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Charles R. Hale, Director SRH 1.310, 2300 Red River Street D0800, Austin, TX 78712 • 512.471.5551

Spring 2010


Unique Days Time Location Instructor
40569 TTh
8:00 AM-9:30 AM
UTC 3.132

Course Description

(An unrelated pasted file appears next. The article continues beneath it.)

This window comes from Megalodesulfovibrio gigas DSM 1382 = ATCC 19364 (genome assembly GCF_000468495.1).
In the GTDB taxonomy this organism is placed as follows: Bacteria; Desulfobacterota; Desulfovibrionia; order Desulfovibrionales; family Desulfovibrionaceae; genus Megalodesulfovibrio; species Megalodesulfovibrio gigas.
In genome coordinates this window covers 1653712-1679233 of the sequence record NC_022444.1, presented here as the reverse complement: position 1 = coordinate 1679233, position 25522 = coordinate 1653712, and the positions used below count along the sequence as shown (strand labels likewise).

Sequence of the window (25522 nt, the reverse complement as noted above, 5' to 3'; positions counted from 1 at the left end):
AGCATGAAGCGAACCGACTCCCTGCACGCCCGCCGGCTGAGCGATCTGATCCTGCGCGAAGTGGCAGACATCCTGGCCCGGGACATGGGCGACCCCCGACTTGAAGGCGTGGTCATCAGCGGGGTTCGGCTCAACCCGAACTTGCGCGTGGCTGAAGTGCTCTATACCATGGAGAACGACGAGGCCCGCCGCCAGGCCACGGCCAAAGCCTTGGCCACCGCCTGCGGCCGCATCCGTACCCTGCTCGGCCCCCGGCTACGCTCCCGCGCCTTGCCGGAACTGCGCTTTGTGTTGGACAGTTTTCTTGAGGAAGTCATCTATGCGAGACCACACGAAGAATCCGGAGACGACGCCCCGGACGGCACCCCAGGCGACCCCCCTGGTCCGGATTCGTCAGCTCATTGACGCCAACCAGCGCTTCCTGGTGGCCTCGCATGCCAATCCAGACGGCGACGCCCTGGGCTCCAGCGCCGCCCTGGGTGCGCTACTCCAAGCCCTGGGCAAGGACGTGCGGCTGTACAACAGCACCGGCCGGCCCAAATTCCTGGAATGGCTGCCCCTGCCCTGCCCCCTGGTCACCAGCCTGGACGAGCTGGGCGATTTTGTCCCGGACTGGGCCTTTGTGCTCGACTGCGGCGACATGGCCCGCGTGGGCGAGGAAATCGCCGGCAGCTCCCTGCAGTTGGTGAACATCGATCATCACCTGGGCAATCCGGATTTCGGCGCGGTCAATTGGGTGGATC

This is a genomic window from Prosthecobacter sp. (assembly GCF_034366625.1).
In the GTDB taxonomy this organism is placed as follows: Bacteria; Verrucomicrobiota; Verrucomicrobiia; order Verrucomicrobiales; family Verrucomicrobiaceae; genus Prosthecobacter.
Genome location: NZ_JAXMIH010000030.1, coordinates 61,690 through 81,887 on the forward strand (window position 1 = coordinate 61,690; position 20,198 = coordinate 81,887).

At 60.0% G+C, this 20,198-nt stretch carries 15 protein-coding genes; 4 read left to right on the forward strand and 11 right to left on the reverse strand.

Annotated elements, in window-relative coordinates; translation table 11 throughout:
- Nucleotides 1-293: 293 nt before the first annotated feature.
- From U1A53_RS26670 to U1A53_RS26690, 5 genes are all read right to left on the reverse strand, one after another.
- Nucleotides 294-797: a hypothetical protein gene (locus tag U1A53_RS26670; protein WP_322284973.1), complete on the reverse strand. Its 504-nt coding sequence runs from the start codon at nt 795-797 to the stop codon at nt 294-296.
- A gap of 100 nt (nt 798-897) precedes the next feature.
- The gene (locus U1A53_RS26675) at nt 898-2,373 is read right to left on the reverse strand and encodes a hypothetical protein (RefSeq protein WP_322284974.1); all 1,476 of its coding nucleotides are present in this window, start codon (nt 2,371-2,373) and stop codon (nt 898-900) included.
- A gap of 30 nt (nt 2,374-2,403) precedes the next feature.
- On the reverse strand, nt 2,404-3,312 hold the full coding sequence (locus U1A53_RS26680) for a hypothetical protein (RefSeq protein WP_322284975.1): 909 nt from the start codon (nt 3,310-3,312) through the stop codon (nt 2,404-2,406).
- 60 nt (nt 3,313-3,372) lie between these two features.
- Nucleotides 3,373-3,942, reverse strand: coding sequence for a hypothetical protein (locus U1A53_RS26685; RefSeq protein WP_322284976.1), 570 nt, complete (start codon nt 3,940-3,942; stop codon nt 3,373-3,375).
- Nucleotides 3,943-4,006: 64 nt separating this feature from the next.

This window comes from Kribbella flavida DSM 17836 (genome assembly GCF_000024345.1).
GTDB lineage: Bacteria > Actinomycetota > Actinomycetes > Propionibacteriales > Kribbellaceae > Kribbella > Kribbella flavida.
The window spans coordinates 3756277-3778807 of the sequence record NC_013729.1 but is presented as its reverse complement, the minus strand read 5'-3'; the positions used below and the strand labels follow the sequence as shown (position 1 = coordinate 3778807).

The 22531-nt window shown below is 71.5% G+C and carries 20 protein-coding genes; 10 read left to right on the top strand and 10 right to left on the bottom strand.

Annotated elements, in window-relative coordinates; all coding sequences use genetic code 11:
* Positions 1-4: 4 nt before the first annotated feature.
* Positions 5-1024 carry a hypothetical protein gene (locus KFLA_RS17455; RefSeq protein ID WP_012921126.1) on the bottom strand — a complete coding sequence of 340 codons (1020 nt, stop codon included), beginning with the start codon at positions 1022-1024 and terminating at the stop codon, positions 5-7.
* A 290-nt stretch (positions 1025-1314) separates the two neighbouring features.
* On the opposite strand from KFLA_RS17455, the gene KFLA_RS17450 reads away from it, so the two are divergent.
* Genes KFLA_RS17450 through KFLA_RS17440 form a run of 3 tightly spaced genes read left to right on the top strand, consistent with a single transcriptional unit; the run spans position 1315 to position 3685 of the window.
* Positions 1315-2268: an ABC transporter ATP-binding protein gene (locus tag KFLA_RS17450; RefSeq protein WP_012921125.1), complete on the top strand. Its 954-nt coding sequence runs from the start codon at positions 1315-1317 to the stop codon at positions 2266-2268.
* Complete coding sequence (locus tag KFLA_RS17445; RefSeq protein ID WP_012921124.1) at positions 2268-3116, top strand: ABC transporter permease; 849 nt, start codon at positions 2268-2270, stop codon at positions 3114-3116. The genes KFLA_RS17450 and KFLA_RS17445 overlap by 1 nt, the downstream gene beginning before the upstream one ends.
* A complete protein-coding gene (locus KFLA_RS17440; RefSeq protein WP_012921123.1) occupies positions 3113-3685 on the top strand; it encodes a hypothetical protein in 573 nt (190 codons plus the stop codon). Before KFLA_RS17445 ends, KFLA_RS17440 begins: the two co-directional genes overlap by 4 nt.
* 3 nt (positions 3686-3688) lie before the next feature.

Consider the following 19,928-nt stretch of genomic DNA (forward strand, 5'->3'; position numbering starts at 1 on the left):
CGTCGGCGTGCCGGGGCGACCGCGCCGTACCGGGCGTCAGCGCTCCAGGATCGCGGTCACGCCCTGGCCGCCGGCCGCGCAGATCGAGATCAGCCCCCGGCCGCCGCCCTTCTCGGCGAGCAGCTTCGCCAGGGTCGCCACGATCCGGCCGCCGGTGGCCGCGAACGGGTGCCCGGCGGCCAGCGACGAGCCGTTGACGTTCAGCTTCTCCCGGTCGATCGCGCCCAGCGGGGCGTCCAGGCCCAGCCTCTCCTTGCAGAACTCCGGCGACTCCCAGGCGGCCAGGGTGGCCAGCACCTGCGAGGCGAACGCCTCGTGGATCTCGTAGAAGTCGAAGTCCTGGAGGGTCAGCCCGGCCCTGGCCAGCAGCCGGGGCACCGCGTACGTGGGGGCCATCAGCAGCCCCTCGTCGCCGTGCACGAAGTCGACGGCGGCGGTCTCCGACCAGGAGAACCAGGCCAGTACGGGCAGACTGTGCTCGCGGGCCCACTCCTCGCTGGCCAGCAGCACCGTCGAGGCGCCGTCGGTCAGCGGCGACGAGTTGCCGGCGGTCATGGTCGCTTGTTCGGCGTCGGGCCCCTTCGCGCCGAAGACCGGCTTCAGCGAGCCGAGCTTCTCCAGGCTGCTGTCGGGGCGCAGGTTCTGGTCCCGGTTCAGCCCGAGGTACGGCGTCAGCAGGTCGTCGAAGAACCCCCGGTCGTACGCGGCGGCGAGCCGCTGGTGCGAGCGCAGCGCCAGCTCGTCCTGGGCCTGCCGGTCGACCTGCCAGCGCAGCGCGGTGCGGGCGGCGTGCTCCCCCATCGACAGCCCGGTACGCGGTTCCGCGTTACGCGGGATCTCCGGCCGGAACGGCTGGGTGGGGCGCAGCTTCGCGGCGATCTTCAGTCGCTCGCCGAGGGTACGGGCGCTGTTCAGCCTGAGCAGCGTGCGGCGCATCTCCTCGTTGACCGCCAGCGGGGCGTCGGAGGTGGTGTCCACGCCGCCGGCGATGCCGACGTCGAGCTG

Description: This course, created as the result of demands by students for an opportunity to study, in a serious and continuous manner, their own work situation, is designed for just that purpose. The syllabus, and the readings that accompany it are works-in-progress that will evolve as a result of both my own work and that of the students in the course. The title of the course - "The Political Economy of Education" - is intentionally broad as the literature and issues covered range across various spectrums: temporal, organizational, philosophical, economic and political. The term "political economy" is used here in its 19th Century sense, namely of designating, in a general way, all of those phenomena that are interrelated in the organization of capitalist society and deemed relevant for the understanding of its functioning. The issues covered are thus broader than - but would include - those that might be expected in a course entitled "The Economics of Education". The spirit of the course, therefore, is closer to that of Adam Smith's treatment of capitalism in his Wealth of Nations than that in a contemporary microeconomic textbook. Texts/Readings: Original texts by major analysts of education, down through the years. The reading list has fifteen sections, each with an array of original materials (see the course website). The readings chosen vary from semester to semester according to the interests of the student registered. Assignments: To preserve the initiative that gave birth to this course, it is organized as a seminar rather than as a lecture course. In other words, in the place of the usual professor-lectures/students-listen, active/passive structure, students are expected to read common material and to actively engage that material through both individual reflection and collective discussion. Students are expected not only to do, and to discuss, the assigned readings, but also to do further research on various topics covered, and to make the results of that research available to others in the course. Individuals will be graded on the basis of their contributions to the collective process of the course, i.e., preparation for and participation in class discussion, on-line discussion in "Blackboard" forums and of contributions to the gathering and making available of relevant materials.


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